Scientists doing more research about the dangers of algae bloom

Algae: What's next?

JACKSON CO., Miss. (WLOX) - When will Mississippi's beaches reopen?

That’s the question on the minds of many as scientists work to find out more about the dangers of the recent algae bloom in the Mississippi Sound. Experts have said the bloom is due to the low salinity in the Sound as freshwater flows from the Bonnet Carre’ Spillway.

Dr. Joe Griffitt, interim director of USM School of Ocean Science and Engineering, said it’s the toxins algae can produce in freshwater that makes it harmful to humans. But with the mix of the freshwater and saltwater in the Sound, the toxin levels of the algae aren’t fully known yet.

“They don’t always produce these toxins," said Griffitt. "It’s a poorly understood process that tells us when these toxins are being produced, when they’re being released and what they do. So, we don’t know if they are producing it. We don’t know that they’re not.”

Right now, scientists from Mississippi’s Department of Marine Resources (DMR) and Department of Environmental Quality are testing water samples to get that answer.

Researchers at Dauphin Island Sea Lab said it’s not likely there’s much of a danger.

“There’s a very very low chance of any human health effects associated with being in the water,” said Dr. Alison Robertson.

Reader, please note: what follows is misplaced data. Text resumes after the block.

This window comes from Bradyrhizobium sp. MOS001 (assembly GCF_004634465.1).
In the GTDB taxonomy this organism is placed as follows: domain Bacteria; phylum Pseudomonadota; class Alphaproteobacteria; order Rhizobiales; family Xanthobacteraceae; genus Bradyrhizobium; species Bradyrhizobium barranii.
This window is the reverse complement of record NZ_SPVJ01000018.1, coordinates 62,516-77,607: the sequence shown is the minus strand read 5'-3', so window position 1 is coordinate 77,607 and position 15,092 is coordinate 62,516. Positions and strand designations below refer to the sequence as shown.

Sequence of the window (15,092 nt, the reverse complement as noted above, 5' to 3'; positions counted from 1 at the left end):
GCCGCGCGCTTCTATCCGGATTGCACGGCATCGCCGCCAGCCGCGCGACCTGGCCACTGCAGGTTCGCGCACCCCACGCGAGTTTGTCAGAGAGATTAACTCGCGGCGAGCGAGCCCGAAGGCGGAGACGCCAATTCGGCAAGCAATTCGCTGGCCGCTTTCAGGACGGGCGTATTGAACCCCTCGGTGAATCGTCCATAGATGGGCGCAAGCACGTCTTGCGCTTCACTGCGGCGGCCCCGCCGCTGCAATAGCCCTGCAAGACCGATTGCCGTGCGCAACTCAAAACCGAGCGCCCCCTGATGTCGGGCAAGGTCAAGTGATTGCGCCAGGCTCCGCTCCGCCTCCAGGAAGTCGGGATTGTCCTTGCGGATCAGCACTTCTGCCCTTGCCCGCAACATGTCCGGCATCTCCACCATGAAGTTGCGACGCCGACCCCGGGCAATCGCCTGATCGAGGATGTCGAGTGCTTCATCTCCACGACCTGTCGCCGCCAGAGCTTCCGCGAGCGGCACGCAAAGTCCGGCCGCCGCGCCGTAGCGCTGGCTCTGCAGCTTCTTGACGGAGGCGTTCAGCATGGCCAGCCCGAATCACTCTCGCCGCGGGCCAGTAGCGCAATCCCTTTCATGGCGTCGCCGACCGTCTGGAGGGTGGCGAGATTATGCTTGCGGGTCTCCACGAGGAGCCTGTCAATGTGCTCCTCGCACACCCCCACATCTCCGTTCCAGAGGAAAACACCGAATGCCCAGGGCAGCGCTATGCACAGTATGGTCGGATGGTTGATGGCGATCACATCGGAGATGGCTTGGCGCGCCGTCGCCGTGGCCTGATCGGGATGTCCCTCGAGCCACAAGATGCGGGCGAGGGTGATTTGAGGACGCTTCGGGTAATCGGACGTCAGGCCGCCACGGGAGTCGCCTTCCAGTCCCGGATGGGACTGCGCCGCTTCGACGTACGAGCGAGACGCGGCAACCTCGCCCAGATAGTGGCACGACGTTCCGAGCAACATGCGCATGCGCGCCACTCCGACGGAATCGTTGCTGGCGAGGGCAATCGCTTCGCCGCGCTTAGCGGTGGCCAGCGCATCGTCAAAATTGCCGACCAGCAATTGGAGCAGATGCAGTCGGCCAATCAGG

Dr. Robertson said the beach closures are most likely precautionary and out of an abundance of caution until more is known.

As far as when people can take a dip in the Coast’s waters once again, Dr. Griffitt said the closing of the spillway will help somewhat to raise the salinity and kill off the algae, but it could take some time for freshwater to move out of the Sound.

He says a tropical storm would bring changes in the Gulf.

“There’s always the storm at the end of this week that they’re talking about coming in that may move some of the saltwater up into the Mississippi Sound, and it’ll have the same sort of effect of raising the salinity and hopefully lowering the ability for these cyanobacteria to survive," said Griffitt.

DMR has said initial toxin analyses of the algae bloom have revealed very low levels, but say the blooms are dynamic and could change. For more information on blue-green algae, visit here.

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